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New NPR president Jarl Mohn talks about what's next for the network

ACLU Foundation Chairman Jarl Mohn gives a speech at the ACLU of Southern California's Annual Bill of Rights Awards Dinner at The Regent Beverly Wilshire Hotel on December 15, 2003 in Beverly Hills, California.
ACLU Foundation Chairman Jarl Mohn gives a speech at the ACLU of Southern California's Annual Bill of Rights Awards Dinner at The Regent Beverly Wilshire Hotel on December 15, 2003 in Beverly Hills, California.
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Everyday on Take Two and Airtalk, KPCC hosts begin by saying, "from the Mohn Broadcast Center ..."

The Mohn in question is Jarl Mohn, chair of the board of trustees here at Southern California Public Radio. Over the years he has been an incredibly generous supporter of KPCC, and on Friday he was named the new president and CEO of National Public Radio.

RELATED: SCPR chairman and former E! CEO Jarl Mohn named next head of NPR

Jarl Mohn spoke with Take Two's Alex Cohen about his new post and vision for the future of NPR. 

Q&A with Jarl Mohn:

You have a very long history in radio. What appealed to you most about this position at NPR?

I hold KPCC and Southern California Public Radio completely responsible for this. Getting involved with the station — I think it was something like 11 or 12 years ago — has been, of all the things I've done in my life and in my career, ... the most rewarding. I think, probably, 90-95 percent of what I know about public [radio] I've learned from you and your colleagues there, and [KPCC President] Bill Davis. This opportunity came up, and it was very exciting to me, so I'm beside myself. But I do hold you responsible.

When you experience NPR now, what stands out to you the most?

It's a combination of things for me, because I use a lot of digital media. It's seamless. I listen to most of my public radio over the air at KPCC, but I do use the KPCC iPad app, I use the NPR iPhone and iPad app, so I'm constantly switching back and forth between them all. The thing I love is the amazing access that I get when I want to know what's going on, whether it's the immediacy of local news or national and international news or one of the shows that's on. It's great to be able to access it.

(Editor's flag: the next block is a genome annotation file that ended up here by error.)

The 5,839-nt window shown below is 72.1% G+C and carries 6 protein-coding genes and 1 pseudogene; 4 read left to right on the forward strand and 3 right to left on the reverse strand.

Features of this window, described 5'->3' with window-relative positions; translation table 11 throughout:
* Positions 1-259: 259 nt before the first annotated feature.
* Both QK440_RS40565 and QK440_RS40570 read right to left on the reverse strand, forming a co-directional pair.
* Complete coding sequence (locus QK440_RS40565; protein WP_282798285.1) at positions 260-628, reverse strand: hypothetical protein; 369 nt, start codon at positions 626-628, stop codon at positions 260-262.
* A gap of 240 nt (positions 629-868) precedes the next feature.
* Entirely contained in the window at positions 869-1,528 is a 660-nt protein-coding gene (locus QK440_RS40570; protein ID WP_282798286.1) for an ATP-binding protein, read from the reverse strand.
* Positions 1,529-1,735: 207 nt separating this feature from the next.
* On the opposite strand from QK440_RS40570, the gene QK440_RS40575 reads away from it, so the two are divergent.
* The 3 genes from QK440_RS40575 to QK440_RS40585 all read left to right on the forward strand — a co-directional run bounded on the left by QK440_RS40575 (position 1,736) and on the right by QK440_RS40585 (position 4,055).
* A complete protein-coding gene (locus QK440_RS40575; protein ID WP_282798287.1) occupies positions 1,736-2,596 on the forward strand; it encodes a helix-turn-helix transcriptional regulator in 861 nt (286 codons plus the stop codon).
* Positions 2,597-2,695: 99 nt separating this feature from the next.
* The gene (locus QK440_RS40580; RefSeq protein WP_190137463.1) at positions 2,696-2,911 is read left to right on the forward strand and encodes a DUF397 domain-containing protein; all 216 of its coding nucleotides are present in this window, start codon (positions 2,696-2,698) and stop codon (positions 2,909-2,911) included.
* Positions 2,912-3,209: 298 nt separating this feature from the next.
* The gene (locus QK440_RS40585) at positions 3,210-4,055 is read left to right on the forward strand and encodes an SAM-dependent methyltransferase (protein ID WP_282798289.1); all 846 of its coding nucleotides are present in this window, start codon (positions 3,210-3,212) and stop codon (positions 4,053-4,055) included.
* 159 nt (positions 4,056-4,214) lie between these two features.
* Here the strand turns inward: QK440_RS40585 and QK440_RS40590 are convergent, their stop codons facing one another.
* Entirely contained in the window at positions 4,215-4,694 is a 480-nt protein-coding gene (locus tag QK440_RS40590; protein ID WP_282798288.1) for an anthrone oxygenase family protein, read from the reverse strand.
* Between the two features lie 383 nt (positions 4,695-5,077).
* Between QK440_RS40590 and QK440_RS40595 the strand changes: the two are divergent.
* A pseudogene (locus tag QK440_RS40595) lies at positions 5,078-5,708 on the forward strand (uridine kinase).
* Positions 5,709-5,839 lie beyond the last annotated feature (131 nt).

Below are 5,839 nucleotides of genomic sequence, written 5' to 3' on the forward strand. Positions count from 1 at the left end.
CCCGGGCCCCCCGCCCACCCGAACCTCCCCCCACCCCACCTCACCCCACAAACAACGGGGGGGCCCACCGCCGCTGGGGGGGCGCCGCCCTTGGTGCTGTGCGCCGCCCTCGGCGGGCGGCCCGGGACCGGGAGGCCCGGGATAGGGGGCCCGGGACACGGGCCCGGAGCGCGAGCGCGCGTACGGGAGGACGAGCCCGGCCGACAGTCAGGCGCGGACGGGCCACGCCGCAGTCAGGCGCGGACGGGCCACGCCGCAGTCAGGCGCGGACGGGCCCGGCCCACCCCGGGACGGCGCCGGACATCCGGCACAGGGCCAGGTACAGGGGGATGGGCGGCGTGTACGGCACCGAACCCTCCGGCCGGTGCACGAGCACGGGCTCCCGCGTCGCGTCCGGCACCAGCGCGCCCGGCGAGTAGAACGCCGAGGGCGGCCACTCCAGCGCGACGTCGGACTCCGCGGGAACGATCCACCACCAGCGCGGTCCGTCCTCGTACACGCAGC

What's your vision for the future of NPR?

I think the biggest opportunity for me and the thing I'm most excited about, ... Like most people that listen to public radio and NPR, ... [I] really love the programming, and I'm really passionate about it and very loyal. I think almost all the people who listen are to some degree. What I think I can do and be helpful on, hopefully, is to make sure that the organization has the resources that it needs. Budgets are tight. There have been deficits reported for NPR, and what I hope I can do is help raise money and help the organization not just survive, but really grow and thrive in a very new and competitive media landscape.

How do you plan to get the network back on track fiscally?

I don't have the answers to that yet. We have spent a lot of time in the interviewing process for the job, discussing possibilities, but because I haven't started yet, I start on July 1, one of the first things I'll be focusing on is looking at all the possible solutions to that. One of them — and I think it's the most appealing and best for the organization long term — is to raise more money. There are a lot of people who are huge fans and big supporters, and I don't think we've fully taken advantage of that yet.

One of the criticisms of NPR right now is that it can sound very East Coast-centric. How do you plan to address this concern?

There are a couple of things, and one of the things that's been very helpful to me, not only in getting my interest in this job, but also in terms of educating me and preparing me for it, is the work that I've been able to do with you folks. I think KPCC has done a remarkable job of addressing that issue of sounding like the city that it's in. KPCC does sound like Southern California. So I have a number of ideas to try to address that.

I do think over the years NPR has done a great job. They've opened NPR West. There have been a number of initiatives to address that. And I think there's been great progress made, and I'm hoping we continue on that path and use some of the really great things I've learned from you, there at KPCC, to apply it nationally.

How do you hope to overcome challenges between NPR and local stations?

Predating my involvement with KPCC, I spent 19 years in the radio business, starting out running tapes on the weekend, then being a disc jockey. I've done every job at a radio station, and I know that business reasonably well. I think, to be able to communicate with the member stations, that's what my background is, and with the 11 or 12 years I've spent working with KPCC, I think that will make the conversation much easier. I'm coming from that side of the table. I think that'll go a long way to easing some of those tensions.

Am I correct to assume that you'll be moving to Washington, and what does that mean for your future connections to KPCC?

Yes, the job is based in Washington, D.C. That's where I'll be based. I intend to keep my home in L.A., because L.A. is really a happy place for me, and I've got family there and my oldest daughter is there. But I still will have my ties and my roots to L.A., and I intend to be back visiting frequently.